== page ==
As I noted in my essay Power of Moral Sanction, there are many roles in building a democratic society. When properly combined, they can bring significant pressures to bear on public behavior, as well as within institutions under the control or influence of civil society. The problem today is that civil society has lost control of its institutions. Indeed, under globalization, civil society has little influence over the governance of modern states. In some circumstances, this loss of influence with modern states is reflected in the dysfunction of indigenous nations, especially when they are dependent on modern states, or under the thumb of ruthless corporations and international financial institutions.
Given this unhealthy scenario, it is not surprising that some members of civil society — both indigenous and non-indigenous — have abandoned all hope for reform of modern states or the international institutions they erected, and have chosen to vent their dissent through NGOs and other associations. With the proliferation of NGOs in recent decades, their activities, campaigns, meetings and conferences have provided seemingly inexhaustible opportunities to vent, discuss, argue and debate public policies. But while discussion is vital to a democratic process, it is in the reform of policies and their implementation that a democracy can meet our needs. Unfortunately, for those who have become trapped in the parallel world of NGOdom, engaging constructively with governing authorities and institutions is contrary to the orthodoxy of radicalism they have internalized as part of their identity. Whether they are pious poseurs positioning themselves for foundation funding, or ideologues posturing for recognition by their peers, their confusion about their role vis a vis good governance constricts their effectiveness.
The fabric of identity that maintains our sanity, particularly under the duress of creating community within the frantic vertigo of modern life, is not to be treated carelessly. While voluntary and coerced identities might be superficial, they are nonetheless all that many have to hold on to. Until we can create greater opportunities for more authentic and fulfilling lives, this is where some will remain. Unfortunately, the social engineers that deploy philanthropic colonization know this, and often view funding obstructive radical ideologues as another means of defeating indigenous nations in their struggle to democratize international institutions like the UN.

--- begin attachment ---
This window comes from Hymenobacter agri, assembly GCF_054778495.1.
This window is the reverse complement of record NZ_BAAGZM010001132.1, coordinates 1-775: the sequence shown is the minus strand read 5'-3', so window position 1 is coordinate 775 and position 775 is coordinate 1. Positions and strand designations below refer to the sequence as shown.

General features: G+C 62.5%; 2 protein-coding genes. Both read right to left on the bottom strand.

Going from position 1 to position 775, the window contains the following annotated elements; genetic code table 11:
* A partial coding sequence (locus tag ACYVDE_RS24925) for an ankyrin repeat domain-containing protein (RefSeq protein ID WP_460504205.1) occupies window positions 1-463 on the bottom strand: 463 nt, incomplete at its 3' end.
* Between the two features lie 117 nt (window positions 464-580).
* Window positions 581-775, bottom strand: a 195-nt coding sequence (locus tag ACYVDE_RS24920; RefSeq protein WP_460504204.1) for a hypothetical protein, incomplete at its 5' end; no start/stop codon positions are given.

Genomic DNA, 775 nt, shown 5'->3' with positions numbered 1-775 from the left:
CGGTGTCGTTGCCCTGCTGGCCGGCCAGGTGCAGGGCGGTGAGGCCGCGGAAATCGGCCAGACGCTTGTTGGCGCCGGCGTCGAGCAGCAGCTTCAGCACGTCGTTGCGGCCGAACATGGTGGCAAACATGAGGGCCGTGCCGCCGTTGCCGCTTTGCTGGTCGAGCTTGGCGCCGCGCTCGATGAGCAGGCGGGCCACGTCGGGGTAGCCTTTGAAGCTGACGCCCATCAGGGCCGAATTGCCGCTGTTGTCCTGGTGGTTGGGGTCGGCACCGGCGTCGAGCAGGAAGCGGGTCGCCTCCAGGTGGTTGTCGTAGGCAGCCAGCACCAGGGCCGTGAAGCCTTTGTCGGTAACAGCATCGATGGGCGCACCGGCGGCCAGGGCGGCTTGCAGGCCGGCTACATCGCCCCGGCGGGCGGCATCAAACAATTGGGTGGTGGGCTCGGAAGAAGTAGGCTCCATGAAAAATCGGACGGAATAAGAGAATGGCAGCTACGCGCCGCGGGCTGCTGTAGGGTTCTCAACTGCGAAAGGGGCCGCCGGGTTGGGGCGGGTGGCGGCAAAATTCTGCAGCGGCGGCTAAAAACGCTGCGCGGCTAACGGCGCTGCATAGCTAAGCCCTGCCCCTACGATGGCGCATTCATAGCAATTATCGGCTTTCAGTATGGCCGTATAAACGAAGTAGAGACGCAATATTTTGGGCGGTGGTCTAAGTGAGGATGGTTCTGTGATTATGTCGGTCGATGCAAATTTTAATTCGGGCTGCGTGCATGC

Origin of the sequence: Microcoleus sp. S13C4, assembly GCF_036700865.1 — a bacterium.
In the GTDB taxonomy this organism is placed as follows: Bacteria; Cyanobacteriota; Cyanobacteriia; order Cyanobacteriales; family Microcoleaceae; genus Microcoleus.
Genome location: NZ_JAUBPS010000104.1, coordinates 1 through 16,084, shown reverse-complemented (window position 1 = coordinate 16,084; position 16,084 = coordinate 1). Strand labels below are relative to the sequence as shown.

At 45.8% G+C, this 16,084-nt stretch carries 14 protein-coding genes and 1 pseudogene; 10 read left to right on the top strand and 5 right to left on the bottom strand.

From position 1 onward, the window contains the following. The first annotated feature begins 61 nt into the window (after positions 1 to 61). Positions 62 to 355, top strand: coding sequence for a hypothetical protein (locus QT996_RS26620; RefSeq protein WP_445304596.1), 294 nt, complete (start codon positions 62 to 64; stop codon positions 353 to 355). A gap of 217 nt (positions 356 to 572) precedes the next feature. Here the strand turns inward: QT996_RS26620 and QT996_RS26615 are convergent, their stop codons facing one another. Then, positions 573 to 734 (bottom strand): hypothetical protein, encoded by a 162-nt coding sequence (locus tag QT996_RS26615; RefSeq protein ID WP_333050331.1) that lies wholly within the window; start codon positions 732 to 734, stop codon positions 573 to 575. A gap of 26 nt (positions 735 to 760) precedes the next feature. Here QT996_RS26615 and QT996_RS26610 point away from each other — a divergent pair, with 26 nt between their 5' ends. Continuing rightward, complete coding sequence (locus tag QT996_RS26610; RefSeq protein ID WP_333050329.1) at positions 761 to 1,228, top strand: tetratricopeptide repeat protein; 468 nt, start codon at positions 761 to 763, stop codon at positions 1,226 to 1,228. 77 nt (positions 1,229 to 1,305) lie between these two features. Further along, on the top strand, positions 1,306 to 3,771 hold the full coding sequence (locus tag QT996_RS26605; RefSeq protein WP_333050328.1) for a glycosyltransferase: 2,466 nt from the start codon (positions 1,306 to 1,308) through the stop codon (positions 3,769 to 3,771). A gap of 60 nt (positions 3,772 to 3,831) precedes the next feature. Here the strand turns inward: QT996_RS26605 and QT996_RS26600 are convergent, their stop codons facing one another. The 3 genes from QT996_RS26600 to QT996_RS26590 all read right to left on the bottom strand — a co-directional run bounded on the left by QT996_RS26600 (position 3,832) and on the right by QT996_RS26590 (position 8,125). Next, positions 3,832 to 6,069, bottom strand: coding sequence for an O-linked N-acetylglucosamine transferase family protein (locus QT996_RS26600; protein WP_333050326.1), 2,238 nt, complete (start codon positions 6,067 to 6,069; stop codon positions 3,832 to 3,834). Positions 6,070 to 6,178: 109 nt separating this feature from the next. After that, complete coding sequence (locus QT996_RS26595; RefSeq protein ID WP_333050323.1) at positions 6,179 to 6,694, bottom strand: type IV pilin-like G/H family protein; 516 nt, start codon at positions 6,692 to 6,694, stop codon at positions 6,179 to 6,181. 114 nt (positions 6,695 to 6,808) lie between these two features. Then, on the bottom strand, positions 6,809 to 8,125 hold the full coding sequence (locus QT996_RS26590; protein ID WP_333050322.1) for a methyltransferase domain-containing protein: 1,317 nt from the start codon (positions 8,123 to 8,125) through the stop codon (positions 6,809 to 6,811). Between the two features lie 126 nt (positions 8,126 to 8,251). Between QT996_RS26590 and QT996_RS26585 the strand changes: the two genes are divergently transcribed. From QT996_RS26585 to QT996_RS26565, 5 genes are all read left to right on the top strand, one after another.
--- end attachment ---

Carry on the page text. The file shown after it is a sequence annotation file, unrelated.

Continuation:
As my colleague Mirjam Hirch wrote, indigenous nations are governing authorities, not NGOs incorporated under the authority of modern states. As Dr. Hirch observes, “The laws of states compete with the laws of nations and it is this very fact that demands changing the way states and the world’s original nations deal with each other. On matters as complex as territorial security, climate change, economic trade, cultural relations, social development, and health management, state and nation cooperation is essential. Instead of subordinating nations, the international community must agree to deal with nations on a plain equal to that of states.”
As she notes, indigenous nations are governing authorities that exercise political and policing powers over nearly 80% of the world’s remaining biodiversity. They also govern nations that make up the bulk of about 3 billion people. By way of contrast, she remarks,
Non-governmental organizations are a class of civil organization that ranks as a subordinate entity to the state. NGOs advise and advocate but cannot decide. They cannot determine policy by political decision. They can only attempt to influence decision-making of governing bodies. When the world’s original nations are treated as NGOs they are denied the proper role of co-equal governing entities. Such denial undermines the world’s ability to solve complex problems.
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